When all eight components are used within one teaching interaction, CPRT is being implemented effectively.

The effectiveness of the complete CPRT program is being tested in our current research study, which includes 108 teachers randomly assigned to receive training and coaching in CPRT. As part of the training, CPRT coaches rate how well and how consistently teachers use the components of CPRT in their classrooms. In order to meet implementation criteria, teachers must skillfully perform each component for 80% or more of the teaching interaction. Of the 58 teachers trained thus far, coaches report that 75% of teachers have met criteria for correct use of CPRT. This is an improvement from previous studies in which teachers demonstrated difficulty implementing PRT strategies consistently (Suhrheinrich et al., 2013). In addition to the ratings from the coaches, expert independent observers watch video samples of teachers working with their students to provide unbiased ratings of teachers’ CPRT use. In the project’s first year, we found that teachers consistently implement antecedent components such as gaining student attention and providing clear instructions. Furthermore, teachers typically did well with session preparation and providing consequences contingently.  This suggests that teachers may find training that targets the CPRT components that focus on maximizing student motivation, such as shared control strategies and providing appropriate tangible consequences (reinforcement), most useful because these are the areas that appear most challenging. By way of example, difficulties that teachers have reported with the shared control and reinforcement strategies and possible solutions to these difficulties that could be the focus of additional training are discussed below.

There are four parts to the shared control aspect of CPRT: providing choices, taking turns, following student interest, and using preferred materials and activities in the teaching interaction. Data from independent observers indicates that in one-on-one settings, shared control is crucial to cultivating student engagement. Specifically, teachers’ use of turns and a greater number of choices is correlated with higher student engagement (Vejnoska, Rieth, Suhrheinrich, Wang, & Stahmer, 2015). Teachers, however, have expressed to their coaches that it is difficult to implement certain shared control strategies, such as incorporating preferred materials when students in a group had highly individualized preferences. For example, a common academic skill taught in a group setting is counting. When using CPRT, we may encourage teachers to provide pictures of students’ favorite cartoon characters to count, instead of counting blocks or plastic bears. Teachers found it difficult, however, to provide character pictures catered to every student’s individual preferences. One solution is to provide a choice between a limited set of popular characters such that student preference is involved in the activity but is also balanced with feasibility. Similarly, many teachers incorrectly believed that using preferred materials required the creation of novel materials rather than incorporation of existing materials and activities that are popular with students. For instance, when working on reading comprehension skills, instead of reading The Polar Express and utilizing materials that most students generally prefer, such as shaving cream as pretend snow, some teachers felt the need to create individualized reading comprehension activities with teacher-made stories and worksheets based on their students’ favorite characters. Because of this, fewer teachers have met fidelity criteria on preferred materials in comparison to the other shared control strategies. Thus, it is worthwhile to continue to collaborate with teachers to identify which strategies are the most beneficial and what is feasible, and adjust training accordingly.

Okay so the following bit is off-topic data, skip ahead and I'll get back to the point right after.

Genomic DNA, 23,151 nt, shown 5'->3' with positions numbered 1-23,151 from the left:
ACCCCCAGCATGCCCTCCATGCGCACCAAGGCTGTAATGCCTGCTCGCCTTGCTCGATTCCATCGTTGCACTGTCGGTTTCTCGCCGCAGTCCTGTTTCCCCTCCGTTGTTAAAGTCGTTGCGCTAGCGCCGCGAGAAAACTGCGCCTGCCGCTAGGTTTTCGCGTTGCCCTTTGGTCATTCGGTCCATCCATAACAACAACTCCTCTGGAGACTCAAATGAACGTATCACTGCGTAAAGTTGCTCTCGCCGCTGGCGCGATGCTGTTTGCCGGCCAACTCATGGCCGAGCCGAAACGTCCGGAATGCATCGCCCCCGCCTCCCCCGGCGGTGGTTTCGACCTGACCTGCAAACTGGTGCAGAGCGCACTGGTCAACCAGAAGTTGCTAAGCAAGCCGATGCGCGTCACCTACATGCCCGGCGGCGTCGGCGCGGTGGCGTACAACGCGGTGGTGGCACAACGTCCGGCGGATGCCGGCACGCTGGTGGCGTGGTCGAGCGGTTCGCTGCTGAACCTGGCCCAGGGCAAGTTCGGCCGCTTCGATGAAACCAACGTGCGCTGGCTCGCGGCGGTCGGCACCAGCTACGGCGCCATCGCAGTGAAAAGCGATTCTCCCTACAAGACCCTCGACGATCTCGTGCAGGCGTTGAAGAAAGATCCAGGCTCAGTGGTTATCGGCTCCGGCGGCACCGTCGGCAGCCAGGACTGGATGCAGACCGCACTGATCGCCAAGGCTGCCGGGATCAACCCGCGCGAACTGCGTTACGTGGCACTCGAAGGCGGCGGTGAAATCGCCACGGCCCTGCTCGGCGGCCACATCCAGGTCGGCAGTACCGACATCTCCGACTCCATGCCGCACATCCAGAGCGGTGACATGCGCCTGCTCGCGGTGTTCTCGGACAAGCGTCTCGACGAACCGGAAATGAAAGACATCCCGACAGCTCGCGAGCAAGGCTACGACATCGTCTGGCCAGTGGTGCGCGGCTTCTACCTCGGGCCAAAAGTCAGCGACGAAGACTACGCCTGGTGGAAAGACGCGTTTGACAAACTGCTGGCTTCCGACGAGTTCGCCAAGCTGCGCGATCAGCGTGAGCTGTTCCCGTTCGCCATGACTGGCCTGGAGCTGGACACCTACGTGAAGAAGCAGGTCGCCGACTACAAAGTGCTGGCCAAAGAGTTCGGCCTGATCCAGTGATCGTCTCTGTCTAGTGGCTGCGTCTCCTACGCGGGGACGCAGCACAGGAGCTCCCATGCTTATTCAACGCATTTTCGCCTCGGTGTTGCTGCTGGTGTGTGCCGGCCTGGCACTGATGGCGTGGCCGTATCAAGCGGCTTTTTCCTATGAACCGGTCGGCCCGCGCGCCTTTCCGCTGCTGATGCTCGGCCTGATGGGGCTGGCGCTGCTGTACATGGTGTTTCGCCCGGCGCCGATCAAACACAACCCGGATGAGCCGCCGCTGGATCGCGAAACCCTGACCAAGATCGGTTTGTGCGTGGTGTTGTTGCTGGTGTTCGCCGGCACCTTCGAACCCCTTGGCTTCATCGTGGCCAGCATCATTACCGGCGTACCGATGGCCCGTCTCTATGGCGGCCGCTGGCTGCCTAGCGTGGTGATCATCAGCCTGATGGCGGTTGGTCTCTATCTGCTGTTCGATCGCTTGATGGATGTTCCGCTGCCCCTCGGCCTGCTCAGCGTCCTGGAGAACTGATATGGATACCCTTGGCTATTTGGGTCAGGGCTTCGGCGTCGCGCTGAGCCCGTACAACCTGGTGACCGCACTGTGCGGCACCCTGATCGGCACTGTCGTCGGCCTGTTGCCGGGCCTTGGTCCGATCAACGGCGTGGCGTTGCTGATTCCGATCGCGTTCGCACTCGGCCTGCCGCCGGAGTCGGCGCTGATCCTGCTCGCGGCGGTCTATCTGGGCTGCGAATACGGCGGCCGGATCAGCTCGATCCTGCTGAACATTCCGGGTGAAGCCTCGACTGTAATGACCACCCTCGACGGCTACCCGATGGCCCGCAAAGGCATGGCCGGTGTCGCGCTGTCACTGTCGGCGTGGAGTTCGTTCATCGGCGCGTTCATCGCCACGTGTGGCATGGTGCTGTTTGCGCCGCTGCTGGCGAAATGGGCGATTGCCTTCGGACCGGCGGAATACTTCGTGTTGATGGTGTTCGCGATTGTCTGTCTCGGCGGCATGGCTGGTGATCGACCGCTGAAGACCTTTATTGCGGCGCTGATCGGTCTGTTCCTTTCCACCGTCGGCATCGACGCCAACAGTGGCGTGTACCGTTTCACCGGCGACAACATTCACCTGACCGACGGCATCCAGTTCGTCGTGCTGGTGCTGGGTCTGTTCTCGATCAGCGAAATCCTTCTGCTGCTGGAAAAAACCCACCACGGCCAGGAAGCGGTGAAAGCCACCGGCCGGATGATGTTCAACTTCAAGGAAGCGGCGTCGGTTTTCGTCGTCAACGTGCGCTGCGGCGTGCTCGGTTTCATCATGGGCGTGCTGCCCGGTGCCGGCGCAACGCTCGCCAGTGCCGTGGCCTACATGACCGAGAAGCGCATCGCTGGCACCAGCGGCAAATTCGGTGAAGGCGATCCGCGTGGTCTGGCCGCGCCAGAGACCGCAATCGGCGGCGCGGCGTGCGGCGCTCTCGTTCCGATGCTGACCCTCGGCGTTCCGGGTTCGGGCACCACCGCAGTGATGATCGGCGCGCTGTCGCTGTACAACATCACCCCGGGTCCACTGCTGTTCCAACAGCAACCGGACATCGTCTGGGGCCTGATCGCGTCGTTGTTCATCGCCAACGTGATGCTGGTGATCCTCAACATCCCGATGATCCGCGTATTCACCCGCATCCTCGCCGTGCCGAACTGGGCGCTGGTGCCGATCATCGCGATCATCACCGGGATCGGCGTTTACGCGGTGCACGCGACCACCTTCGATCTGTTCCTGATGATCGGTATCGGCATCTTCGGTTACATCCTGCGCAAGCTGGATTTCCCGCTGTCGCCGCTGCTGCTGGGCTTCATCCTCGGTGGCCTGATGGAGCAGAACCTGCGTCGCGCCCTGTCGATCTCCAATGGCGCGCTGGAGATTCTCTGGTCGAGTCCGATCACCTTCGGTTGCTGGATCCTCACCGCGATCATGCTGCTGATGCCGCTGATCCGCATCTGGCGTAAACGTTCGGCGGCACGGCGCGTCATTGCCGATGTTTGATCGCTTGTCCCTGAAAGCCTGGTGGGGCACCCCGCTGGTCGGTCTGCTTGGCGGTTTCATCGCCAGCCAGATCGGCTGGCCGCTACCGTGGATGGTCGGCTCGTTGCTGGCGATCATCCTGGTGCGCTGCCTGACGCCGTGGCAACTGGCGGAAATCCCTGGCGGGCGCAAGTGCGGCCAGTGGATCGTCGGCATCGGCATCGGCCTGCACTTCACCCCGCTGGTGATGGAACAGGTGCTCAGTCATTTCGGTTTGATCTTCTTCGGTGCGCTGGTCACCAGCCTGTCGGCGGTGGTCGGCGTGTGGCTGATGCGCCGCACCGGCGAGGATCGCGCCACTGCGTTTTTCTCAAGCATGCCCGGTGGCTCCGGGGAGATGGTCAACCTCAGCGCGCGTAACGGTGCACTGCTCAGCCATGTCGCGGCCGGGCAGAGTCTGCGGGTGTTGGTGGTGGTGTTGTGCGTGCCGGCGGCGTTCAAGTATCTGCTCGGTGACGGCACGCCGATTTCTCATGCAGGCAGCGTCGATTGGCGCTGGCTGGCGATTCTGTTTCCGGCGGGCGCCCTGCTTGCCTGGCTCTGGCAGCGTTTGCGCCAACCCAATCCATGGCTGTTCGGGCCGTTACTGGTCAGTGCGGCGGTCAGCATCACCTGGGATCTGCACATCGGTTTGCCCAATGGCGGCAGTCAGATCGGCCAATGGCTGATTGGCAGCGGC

Another example of how training can be adjusted relates to providing feedback. Recognition of appropriate student behaviors can come in the form of contingent consequences (such as verbal praise) and/or reinforcement that is tangible and directly related to the activity or behavior. Teacher struggles with implementing these consequence strategies is an area of concern.  Independent observers found that though teachers excelled at providing contingent consequences (usually praise), they did not often provide tangible reinforcement in either one-on-one or group settings. This is in keeping with coaches’ reports that many teachers had difficulty with determining appropriate consequence strategies for students, particularly for those who seemed intrinsically motivated to complete typical classroom activities. This implies that future training should focus on identification of which students require tangible reinforcement and maintaining teachers’ implementation of tangible consequences for those students. Further analyses will explore the student characteristics that necessitate a high frequency of tangible reinforcement delivery.